Imperva Cyber Community

Expand all | Collapse all

how to detect and prevent HTML injection with imperva WAF?

  • 1.  how to detect and prevent HTML injection with imperva WAF?

    Posted 01-06-2020 07:54
    our website is redirecting to another site currently. it was found that malicious codes were injected into our homepage (highlighted below). After we removed the infected codes, the issue was solved just for not long time. few days later, our website got same codes infected again.

    our website is sitting behind our imperva on-premises WAF. it seems the WAF is neither detecting nor preventing the injected codes. 
    is it possible for our imperva on-premises to detect and prevent these malicious codes by using policy or any other means, and how? thanks for reading.


    #On-PremisesWAF(formerlySecuresphere)

    ------------------------------
    Louis WAF
    ------------------------------


  • 2.  RE: how to detect and prevent HTML injection with imperva WAF?

    Imperva Employee
    Posted 01-06-2020 08:30
    Hi Louis,

    Is the snippet of code above what gets returned when you make a GET request to your site after infection?

    If it is, it looks like you may have a problem with malicious individuals being able to upload code to the server backend. This may be caused by a number of different issues, ranging from compromised servers, insecure CMS settings or bugs through to rogue admins.

    The Imperva WAF can help in some of these cases, specifically where an insecure or misconfigured (unpatched) CMS is in use. In cases like these, if there is a known CVE which renders the CMS susceptible to remote attack and remote HTML upload, the WAF can be set to intercept this traffic in most cases, but without confirmation that the issue is a problem CMS, or even what system is in use, it is not possible to make a more detailed assessment.

    At the very least, we'd recommend having someone check how the problematic code is making it's way on to the web server, and forming an action plan based on the results of that analysis.

    ------------------------------
    Stefan Pynappels
    Escalation Engineer
    Imperva
    ------------------------------



  • 3.  RE: how to detect and prevent HTML injection with imperva WAF?

    Posted 01-06-2020 23:01

    Thanks Stefan,

    1. Yes, it is the code what gets returned when we make a GET request to our site after infection.
    2. We removed the infected codes in head.ftl located on /usr/local/jboss-as-7.1.1.Final/standalone-node1/deployments/XXX.war/template/focal, and the issue was solved.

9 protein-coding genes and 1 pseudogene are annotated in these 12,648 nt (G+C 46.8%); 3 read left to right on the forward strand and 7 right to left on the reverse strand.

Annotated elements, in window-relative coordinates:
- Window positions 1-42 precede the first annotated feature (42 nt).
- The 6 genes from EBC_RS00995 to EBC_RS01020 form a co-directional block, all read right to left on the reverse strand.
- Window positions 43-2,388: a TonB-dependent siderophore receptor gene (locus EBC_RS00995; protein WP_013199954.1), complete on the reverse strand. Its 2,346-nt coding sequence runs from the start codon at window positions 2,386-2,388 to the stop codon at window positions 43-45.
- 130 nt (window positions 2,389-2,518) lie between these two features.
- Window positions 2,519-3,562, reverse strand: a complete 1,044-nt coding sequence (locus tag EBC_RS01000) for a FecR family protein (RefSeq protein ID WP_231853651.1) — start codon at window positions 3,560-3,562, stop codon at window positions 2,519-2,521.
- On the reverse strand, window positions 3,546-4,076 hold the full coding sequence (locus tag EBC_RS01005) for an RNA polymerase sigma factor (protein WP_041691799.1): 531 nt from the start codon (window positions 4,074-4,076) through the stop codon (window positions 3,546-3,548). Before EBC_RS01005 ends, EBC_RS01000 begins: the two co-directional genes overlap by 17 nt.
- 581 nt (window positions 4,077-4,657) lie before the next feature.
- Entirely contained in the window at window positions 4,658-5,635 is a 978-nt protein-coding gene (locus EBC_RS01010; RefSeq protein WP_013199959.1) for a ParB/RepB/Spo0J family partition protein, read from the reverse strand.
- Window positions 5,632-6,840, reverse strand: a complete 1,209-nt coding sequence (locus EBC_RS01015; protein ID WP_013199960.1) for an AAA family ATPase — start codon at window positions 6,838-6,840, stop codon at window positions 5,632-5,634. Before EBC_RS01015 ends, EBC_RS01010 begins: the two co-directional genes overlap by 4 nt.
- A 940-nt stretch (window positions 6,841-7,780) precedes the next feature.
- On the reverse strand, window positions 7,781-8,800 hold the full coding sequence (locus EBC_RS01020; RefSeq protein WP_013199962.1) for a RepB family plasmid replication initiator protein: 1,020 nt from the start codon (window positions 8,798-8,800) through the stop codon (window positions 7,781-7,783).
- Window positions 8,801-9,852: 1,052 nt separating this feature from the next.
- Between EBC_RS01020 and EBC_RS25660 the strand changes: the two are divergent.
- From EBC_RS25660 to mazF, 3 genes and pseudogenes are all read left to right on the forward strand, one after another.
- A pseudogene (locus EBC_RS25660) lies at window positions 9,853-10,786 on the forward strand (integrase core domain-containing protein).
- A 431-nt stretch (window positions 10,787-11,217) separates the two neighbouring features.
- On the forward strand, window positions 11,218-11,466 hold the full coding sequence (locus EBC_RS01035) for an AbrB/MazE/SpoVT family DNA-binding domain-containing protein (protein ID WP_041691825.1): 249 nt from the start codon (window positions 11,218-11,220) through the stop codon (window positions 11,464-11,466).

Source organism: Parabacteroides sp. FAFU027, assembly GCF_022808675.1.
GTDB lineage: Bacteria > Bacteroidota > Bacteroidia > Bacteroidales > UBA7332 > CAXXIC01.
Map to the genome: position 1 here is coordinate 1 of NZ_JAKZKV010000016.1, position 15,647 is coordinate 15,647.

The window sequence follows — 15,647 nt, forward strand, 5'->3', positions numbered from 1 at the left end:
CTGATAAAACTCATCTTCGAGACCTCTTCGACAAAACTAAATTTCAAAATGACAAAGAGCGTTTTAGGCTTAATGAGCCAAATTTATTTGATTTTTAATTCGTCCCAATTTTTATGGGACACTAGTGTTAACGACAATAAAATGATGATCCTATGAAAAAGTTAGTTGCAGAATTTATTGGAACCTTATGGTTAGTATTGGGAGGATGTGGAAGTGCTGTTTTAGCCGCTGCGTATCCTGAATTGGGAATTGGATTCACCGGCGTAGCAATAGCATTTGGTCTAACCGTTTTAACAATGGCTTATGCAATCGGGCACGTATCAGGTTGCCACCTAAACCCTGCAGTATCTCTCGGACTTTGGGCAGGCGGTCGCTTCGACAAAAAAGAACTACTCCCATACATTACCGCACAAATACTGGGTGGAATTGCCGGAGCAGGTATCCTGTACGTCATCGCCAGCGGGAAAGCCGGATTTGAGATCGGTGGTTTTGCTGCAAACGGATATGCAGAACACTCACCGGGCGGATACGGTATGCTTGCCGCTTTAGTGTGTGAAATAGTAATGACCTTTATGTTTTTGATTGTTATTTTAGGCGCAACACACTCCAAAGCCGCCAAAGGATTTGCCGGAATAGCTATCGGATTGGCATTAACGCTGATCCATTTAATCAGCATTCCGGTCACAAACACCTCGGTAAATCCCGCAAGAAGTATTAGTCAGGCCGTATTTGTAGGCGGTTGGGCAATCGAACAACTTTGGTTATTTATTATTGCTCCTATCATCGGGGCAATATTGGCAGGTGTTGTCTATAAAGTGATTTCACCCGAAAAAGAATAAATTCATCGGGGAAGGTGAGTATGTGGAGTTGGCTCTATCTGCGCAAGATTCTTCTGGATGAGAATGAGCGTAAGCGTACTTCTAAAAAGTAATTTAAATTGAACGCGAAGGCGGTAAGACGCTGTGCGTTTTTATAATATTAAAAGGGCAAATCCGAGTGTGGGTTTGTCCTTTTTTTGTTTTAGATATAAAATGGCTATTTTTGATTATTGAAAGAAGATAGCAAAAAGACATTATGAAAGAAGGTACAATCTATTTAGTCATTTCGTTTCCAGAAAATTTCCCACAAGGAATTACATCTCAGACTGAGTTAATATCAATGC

3. We believe it is code injection, and shall not the servers being compromised (no unexpected users logged into the server during the time).

      Let it be the code injection issue and we would like to implement WAF input validation to prevent the malicious codes. Is there any suggestions that we could do with this? Thanks for reading. 

     



    ------------------------------
    Louis WAF
    ------------------------------



  • 4.  RE: how to detect and prevent HTML injection with imperva WAF?

    Imperva Employee
    Posted 01-07-2020 09:52
    Hi Louis,

    In that case, it is likely a vulnerability in JBoss itself, JBoss 7.1.1 is no longer supported or maintained and as such it is possible that it contains security vulnerabilities which will not be addressed.

    Having said that, there are a number of things you can do. You should consider using the profile to lock down URLs which are not part of the normal application flow, and this would normally include URLs used for remote management and remote code upload. This should reduce the potential attack surface of the application.
    It appears that the offensive code includes Chinese or other non-Latin characters, and without knowing your target audience, you may be able to limit POST requests which contain these characters in a specific order.
    You should also go throuh the server logs, and especially the request logs for an indication of any requests which included the offensive code, and narrow down the URL used to upload it. This URL can then be locked down more specifically using a Security Policy if required.

    However, it should be noted that the WAF is not a magic solution, and that running end-of-life software which no longer receives security patches is always risky. While the WAF can help mitigate that risk if specific vectors are known, it cannot remove it entirely.

    On the question as to whether the source IP can be identified, if a block is performed by the WAF as a result of a Security Policy, the Alert generate should include the Source IP of the request. It should be said that that is the client endpoint of the TCP connection that carried the payload, and the real source may be hidden behind NAT or some other tunneling protocol.

    ------------------------------
    Stefan Pynappels
    Escalation Engineer
    Imperva
    ------------------------------



  • 5.  RE: how to detect and prevent HTML injection with imperva WAF?

    Posted 01-06-2020 23:39
    Hi Stefan,

      thanks. is it also possible in the WAF to trace the source ip which injected the problematic code? thanks again.

    ------------------------------
    Louis WAF
    ------------------------------